OpenDaylight Releases SDN Architecture Details
SAN FRANCISCO – The OpenDaylight Project, a community-led and industry-supported open source framework to advance software-defined networking (SDN), today shared a first glimpse at the OpenDaylight SDN architecture aimed for the first release called “Hydrogen.” OpenDaylight is being built as a highly extensible and modular open source SDN platform to accelerate adoption across diverse and broad deployment use cases from enterprise IT to network providers to cloud service providers.
“The OpenDaylight community is developing an SDN architecture that supports a wide range of protocols and can rapidly evolve in the direction SDN goes, not based on any one vendor’s purposes,” said David Meyer, Technical Steering Committee chair, OpenDaylight Project. “As an open source project OpenDaylight can be a core component within any SDN architecture, putting the user in control. The community is working to further refine the Service Abstraction Layer to deliver an efficient application API that can be used over a broad collection of network devices so we can deliver a best-of-breed platform that will help users of all stripes realize the promise of SDN.”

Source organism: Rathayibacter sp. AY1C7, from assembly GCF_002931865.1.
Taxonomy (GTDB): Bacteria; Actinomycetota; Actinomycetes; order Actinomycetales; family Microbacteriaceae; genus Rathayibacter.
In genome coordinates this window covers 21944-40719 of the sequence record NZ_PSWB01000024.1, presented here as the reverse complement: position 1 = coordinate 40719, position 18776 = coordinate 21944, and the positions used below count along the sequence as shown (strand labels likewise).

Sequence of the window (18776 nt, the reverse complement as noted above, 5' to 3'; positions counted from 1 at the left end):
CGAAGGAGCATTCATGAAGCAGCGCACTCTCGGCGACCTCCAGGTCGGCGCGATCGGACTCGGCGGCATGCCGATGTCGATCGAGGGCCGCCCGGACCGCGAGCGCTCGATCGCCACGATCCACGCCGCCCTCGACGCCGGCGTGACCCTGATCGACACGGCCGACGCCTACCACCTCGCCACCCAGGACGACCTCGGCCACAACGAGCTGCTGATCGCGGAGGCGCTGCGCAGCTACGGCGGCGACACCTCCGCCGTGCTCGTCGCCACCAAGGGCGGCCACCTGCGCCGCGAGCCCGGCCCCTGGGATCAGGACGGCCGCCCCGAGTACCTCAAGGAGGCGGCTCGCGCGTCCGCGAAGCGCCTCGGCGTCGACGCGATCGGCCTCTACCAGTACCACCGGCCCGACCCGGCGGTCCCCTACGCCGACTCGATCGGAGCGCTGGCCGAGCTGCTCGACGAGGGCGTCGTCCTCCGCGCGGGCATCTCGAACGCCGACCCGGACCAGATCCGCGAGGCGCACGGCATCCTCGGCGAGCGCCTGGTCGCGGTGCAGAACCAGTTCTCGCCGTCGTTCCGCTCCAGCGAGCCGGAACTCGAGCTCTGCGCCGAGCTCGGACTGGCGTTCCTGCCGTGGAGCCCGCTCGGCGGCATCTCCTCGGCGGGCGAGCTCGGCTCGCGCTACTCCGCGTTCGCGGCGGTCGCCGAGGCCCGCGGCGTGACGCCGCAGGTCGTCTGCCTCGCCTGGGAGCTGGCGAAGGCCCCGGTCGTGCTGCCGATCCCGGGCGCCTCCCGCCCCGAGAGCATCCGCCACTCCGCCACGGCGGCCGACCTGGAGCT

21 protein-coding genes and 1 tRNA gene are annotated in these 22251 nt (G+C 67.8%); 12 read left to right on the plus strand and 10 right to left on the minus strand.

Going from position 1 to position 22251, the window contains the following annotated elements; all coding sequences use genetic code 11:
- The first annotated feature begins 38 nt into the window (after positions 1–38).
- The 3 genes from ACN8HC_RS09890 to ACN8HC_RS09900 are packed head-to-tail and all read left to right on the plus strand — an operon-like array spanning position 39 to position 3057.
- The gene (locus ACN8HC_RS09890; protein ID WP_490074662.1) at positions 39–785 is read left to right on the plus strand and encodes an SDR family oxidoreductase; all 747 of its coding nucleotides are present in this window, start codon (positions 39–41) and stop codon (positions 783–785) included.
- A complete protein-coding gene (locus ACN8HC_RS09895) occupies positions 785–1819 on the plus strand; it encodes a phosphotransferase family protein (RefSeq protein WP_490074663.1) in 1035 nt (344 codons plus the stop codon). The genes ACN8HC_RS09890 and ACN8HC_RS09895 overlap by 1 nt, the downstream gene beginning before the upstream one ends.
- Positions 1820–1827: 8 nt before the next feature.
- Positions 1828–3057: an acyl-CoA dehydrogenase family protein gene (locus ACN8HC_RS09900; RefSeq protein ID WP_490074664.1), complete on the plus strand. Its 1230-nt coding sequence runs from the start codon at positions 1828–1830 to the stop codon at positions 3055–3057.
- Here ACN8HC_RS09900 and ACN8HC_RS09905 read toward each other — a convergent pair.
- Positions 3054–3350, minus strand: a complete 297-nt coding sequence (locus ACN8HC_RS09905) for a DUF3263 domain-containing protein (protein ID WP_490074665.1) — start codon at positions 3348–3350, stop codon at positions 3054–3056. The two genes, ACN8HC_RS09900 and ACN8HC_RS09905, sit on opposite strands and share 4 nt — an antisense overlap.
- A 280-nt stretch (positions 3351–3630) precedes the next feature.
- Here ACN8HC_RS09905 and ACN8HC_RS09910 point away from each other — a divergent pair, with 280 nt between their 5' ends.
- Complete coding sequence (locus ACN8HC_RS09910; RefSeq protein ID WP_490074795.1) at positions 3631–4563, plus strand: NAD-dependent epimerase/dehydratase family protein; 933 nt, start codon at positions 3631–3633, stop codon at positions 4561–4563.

With OpenDaylight, enterprise users and service providers can be fully vested in the SDN technology running their networks and have direct access to the people building it. To accommodate a wide range of use cases OpenDaylight Hydrogen includes new and legacy protocols such as OVSDB, OpenFlow 1.3.0, BGP and PCEP. It also includes multiple methods for network virtualization and two initial applications that leverage the features of OpenDaylight: Affinity Metadata Service to aid in policy management and Defense4All for Distributed Denial of Service (DDoS) attack protection. A plugin for OpenStack Neutron has been integrated, and the Open vSwitch Database project will allow management from within OpenStack.
Projects were contributed by Cisco, ConteXtream, Ericsson, IBM, Industrial Technology Research Institute (ITRI), NEC, Pantheon, Plexxi, Radware and developers Brent Salisbury and Evan Zeller from the University of Kentucky.